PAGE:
sent off to Scribner’s, a publishing house with Princetonian connections. In
August, it was rejected via an unsigned but personalized letter most likely
written by soon-to-be-famous editor Maxwell Perkins, who had recently moved
from advertising to editorial staff. The letter kindly suggests revisions,
asking Fitzgerald to heighten the high points and prune details, apologizing,
“We certainly do not wish to ‘conventionalize it by any means… but only to do
those things which it seems to us important to intensify its effect and so
satisfy a reader that we will recommend it….”

Fitzgerald complied with a rapid
revision—from his own notes, it seems that he loaded the novel with
“neo-symbolic bits” and an “impenetrable chapter where I let the hero alone
with rhapsodic winds and hyper-significant stars….” Not exactly the revision
Scribner’s had it mind. The novel was rejected in October.

Meanwhile, Fitzgerald was actively
courting Zelda. He worried (rightly, as it turned out) how marriage would
affect his literary career, and Zelda herself was hesitant to marry an
unpublished writer with no financial future, but his high ambitions ultimately overrode
anxieties on both sides.

Continuing Revisions: Not to be
discouraged easily, Fitzgerald reworked his former material enough that he
could assure Maxwell Perkins that five chapters out of nine were fresh
material. He submitted the new novel as This
Side of Paradise
in September 1919, just before his 23rd
birthday. When a Scribner editorial board panned the manuscript, Perkins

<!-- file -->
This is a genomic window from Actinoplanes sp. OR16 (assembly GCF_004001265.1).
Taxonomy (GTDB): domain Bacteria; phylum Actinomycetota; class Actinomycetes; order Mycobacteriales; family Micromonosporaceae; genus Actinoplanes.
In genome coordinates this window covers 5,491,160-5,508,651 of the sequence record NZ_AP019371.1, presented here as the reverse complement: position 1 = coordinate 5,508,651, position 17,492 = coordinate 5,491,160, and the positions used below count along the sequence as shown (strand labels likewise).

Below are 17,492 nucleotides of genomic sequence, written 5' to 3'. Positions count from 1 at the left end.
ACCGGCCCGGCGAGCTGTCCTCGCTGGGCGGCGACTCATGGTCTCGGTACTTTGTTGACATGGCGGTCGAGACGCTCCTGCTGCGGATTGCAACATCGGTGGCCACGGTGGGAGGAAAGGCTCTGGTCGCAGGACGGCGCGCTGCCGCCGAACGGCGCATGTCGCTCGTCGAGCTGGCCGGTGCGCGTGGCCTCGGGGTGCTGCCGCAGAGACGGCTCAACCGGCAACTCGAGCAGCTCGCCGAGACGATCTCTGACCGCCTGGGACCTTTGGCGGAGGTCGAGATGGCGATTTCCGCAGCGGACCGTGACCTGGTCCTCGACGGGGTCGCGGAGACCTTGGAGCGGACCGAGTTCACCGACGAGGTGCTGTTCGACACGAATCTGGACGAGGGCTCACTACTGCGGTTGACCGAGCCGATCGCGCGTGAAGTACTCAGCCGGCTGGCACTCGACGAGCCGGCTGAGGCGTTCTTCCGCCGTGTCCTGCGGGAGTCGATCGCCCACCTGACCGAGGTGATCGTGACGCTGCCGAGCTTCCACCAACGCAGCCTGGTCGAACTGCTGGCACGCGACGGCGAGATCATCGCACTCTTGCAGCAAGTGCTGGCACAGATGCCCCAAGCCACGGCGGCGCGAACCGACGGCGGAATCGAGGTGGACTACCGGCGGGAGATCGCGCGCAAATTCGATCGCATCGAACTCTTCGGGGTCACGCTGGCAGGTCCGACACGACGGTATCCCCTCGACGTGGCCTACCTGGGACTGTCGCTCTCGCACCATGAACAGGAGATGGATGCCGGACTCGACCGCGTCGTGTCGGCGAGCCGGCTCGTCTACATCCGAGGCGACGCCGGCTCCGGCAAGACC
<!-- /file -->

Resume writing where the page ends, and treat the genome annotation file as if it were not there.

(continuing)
threatened to resign, saying, “(If) we aren’t going to publish a talent like
this, it is a very serious thing.” Less than two weeks after submission,
Perkins informed his new author of the good news, and Fitzgerald wrote back, “I
have so many things dependent on its success-including of course a girl—not
that I expect it to make me a fortune but it will have a psychological effect
on me and all my surroundings and besides open up new fields. I’m in that stage
where every month counts frantically and seems a cudgel in a fight for
happiness against time.”

In a much later essay, Fitzgerald
recalled telling all friends and acquaintances, paying off debts, buying a new
suit, and reveling in his metamorphosis from “amateur into professional.” Waiting
for the novel to come out, he published many commercial short stories (dividing
himself, as he would over a lifetime, between the life of a literary novelist
and the life of a harried freelancer trying to make a buck). This Side of Paradise was published
March 26, 1920 with ads reading “A Novel About Flappers Written For
Philosophers.” It sold the 3,000 copy first printing in three days. Fitzgerald
was famous overnight, if not wealthy. (Five years later, the ultimately more
enduring Gatsby would not sell as
well in its first year.) By the end of 1921, This Side of Paradise sold 49,075 copies—very impressive, thought
not enough to get him on the year’s top-ten bestsellers’ list. By comparison,
Lewis Sinclair’s Main Street sold
295,000 copies in 1921.

Later Assessments: Reflecting on
the novel’s amateurish qualities, Bruccoli (citing also James Miller) writes,
“The loose form of This Side of Paradise
resulted from the circumstance that Fitzgerald did not yet know how to
structure a novel…. Drawing on his undergraduate writings as well as his
reading, Fitzgerald assembled a montage of scenes and poses.” (One review
actually mistook it for a collection rather than a novel.) Bruccoli mentions an
uncontrolled POV and authorial intrusions, as well as a romanticism that would
soon be outdated, even while his social observations were realistic. “Though he
was still a self-conscious or self-indulgent writer with a weakness for the
ostentatious passage, he was a natural writer.”

Andromeda Romano-Lax is the author of The Spanish Bow and The Detour, and is now working on a novel set in the 1920s about psychologists Rosalie and John Watson. She teaches in the UAA MFA low-residency program and for 49 Writers.